She would have been yanked in to one of those new SUVs the bloody money had brought on the streets recently, and set for the long ill-fated journey. From that point on, she would have no control over her fate. The treacherous journey had just begun, worse challenges yet to come.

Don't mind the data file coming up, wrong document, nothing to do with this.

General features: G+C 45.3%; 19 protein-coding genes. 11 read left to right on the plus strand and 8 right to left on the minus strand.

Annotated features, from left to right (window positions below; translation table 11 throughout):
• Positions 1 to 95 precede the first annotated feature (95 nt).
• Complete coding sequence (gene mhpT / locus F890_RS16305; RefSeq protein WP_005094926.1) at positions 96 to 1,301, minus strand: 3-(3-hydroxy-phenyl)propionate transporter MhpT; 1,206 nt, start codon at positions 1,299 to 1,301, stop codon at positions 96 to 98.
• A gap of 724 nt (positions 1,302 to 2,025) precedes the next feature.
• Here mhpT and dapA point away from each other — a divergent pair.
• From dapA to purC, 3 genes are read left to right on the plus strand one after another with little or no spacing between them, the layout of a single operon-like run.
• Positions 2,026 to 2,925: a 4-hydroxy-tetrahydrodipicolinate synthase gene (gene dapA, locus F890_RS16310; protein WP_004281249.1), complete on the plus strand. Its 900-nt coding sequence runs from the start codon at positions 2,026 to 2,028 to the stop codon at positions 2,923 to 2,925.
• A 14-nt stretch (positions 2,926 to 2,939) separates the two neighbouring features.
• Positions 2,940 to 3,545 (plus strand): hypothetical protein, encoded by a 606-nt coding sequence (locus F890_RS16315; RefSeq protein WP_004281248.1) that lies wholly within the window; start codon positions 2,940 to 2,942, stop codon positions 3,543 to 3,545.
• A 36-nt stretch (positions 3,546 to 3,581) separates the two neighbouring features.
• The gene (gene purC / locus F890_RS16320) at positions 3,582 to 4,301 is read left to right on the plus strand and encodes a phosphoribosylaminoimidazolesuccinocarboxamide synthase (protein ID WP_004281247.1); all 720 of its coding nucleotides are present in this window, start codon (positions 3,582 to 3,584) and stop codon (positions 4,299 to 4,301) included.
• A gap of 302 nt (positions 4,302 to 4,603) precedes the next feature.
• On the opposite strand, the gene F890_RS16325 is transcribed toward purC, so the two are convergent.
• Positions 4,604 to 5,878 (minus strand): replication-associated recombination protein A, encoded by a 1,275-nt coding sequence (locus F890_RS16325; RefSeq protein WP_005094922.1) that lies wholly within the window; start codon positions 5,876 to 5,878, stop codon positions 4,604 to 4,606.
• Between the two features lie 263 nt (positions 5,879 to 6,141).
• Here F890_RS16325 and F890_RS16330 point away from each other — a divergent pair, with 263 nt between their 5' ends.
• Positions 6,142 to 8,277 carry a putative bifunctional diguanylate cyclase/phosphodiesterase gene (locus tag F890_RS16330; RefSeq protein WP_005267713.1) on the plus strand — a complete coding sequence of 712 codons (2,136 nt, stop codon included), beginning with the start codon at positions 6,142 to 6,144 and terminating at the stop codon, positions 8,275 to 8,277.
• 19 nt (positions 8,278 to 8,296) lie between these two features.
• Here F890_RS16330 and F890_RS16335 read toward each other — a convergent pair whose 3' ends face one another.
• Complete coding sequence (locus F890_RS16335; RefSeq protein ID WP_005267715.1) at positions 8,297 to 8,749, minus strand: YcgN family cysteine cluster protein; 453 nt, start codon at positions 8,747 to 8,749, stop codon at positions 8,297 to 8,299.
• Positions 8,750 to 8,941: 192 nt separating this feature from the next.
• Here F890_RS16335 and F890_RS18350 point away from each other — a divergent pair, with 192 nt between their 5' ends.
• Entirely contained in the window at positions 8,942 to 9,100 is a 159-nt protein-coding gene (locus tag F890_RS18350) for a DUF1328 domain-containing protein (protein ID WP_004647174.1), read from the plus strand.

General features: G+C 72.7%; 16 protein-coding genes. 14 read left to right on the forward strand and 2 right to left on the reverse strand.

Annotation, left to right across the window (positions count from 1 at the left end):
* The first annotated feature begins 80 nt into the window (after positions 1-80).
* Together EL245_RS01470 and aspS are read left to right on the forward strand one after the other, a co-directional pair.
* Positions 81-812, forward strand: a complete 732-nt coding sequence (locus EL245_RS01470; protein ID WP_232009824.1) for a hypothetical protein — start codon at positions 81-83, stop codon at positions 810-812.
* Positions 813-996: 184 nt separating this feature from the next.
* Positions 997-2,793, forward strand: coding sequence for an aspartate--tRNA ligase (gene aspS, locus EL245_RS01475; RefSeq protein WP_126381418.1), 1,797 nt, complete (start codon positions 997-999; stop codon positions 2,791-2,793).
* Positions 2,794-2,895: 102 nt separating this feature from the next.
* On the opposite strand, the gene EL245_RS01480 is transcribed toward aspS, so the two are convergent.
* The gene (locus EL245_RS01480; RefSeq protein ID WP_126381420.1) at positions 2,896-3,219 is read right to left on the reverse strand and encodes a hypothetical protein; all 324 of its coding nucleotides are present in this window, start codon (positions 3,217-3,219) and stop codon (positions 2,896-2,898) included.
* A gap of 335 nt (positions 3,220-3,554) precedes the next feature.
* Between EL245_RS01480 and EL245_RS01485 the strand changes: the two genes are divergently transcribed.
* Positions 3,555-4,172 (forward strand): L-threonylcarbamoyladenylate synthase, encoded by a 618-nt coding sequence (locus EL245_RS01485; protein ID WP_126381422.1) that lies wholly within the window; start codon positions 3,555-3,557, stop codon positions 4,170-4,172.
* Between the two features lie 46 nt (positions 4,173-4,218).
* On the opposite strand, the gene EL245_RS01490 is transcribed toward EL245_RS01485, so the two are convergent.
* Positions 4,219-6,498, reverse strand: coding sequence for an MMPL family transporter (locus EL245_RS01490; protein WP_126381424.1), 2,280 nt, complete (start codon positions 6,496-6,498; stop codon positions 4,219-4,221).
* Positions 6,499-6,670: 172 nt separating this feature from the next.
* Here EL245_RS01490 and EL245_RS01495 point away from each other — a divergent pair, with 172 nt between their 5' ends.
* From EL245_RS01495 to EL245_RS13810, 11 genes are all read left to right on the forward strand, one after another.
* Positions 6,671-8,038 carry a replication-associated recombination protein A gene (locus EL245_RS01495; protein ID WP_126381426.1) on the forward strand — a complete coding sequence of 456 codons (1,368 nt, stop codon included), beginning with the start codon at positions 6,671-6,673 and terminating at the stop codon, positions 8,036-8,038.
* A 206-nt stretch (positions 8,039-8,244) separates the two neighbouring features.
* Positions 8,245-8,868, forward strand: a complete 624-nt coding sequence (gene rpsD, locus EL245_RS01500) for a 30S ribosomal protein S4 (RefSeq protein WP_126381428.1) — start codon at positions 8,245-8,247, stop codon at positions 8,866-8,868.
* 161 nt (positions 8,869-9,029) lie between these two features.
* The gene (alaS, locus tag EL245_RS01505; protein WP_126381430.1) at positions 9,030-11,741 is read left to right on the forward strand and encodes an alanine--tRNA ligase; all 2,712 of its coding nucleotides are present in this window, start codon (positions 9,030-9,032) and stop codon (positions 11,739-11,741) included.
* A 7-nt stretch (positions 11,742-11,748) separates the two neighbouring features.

Holding her child close and tight, she had been on the move. Endless transfers, sleepless weeks, hunger and thirst, and over all, the disregard of her handlers must have made her question the wisdom of her decision. As time passed by and her misery piled up, her only flicker of hope would remain to be her little baby. She would push on through. The boundless Sahara, with its shifting dunes, blanketing sandstorms and unforgiving heat would have to be crossed. “I could do this,” she must have thought.  Of course we know her characters- courage and resilience. What she might not have been prepared for would have to be the wicked nature of her handlers, the heartless beasts. Once trapped, her handlers, the worst criminals her short life had exposed her to, would throw her to a packed pickup. These heartless beasts would soon begin showing up their true color by unleashing their psychological assault, ruthless tactics meant to make a point: they were the ones in control. They would remind her time and again she was just another baggage on their racing pickup.